Six substantial venture rounds - three each in the U.S. and Europe - brought in $166.1 million last week, but the differences between the rounds illustrates the continued lag in European funding. Thus, three U.S. companies raised a total of $109 million in rounds of $29 million, $32 million and $48 million, while the three European rounds were $18-$20 million each. Not surprisingly, the U.S. companies expect to get further on the money.
The average amount raised per European investment so far this year is $13.2 million, equaling the 2001 average and up $1-$2 million on the intervening years. European venture rounds total $688.3 million year to date. So far this year the average U.S. venture round is $22.3 million, and a total of $2.5 billion has been raised (see "Europe Rising").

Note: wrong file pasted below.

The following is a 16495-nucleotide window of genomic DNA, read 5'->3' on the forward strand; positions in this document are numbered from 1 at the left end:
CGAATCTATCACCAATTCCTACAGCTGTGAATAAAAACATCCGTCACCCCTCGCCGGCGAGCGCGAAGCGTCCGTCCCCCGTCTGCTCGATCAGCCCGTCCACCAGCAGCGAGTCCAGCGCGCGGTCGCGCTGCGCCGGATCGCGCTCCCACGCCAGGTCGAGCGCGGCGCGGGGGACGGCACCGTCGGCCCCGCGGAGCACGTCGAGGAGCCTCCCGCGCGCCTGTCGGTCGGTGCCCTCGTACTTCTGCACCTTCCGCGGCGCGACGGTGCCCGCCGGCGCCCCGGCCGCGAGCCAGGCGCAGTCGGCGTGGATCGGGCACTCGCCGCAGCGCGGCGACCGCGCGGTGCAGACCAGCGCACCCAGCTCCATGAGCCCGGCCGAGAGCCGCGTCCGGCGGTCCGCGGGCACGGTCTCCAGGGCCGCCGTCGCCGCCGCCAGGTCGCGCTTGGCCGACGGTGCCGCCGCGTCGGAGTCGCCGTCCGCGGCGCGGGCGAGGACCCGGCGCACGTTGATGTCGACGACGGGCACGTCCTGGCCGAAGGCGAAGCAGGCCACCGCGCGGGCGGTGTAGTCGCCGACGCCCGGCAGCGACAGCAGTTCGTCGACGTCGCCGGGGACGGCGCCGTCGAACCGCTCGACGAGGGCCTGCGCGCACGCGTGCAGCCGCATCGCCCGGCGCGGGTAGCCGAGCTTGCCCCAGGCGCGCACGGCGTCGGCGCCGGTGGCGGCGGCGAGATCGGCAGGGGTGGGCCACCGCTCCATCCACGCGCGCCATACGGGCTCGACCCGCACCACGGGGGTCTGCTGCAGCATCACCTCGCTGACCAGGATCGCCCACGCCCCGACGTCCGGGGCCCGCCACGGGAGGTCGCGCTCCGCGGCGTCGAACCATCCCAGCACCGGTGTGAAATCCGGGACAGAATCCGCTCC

"We may have seen an increase in the average European round, but cash does not go further in Europe, and companies have either thinner pipelines or have to come back to investors sooner," said Denise Pollard-Knight, head of healthcare private equity at Nomura.
Thus she argued that the average European round has to come closer to U.S. levels if Europe is to capitalize on its biotech opportunities. "We still have too many European companies raising too little cash on the basis that they can IPO at the earliest opportunity," she said.
For the remainder of the year, both Pollard-Knight and Andrew Fraser of 3i are confident that funds will continue to flow to the private sector. "From what we see in the pipeline, VC investments in Europe should comfortably top $1 billion this year," said Fraser, director of the U.K. healthcare team at 3i.
However, both Pollard-Knight and Fraser think that not enough will go to early stage plays, expecting the majority of the rounds to be series C or D.
So far this year, the majority of European activity has been in series A and B rounds.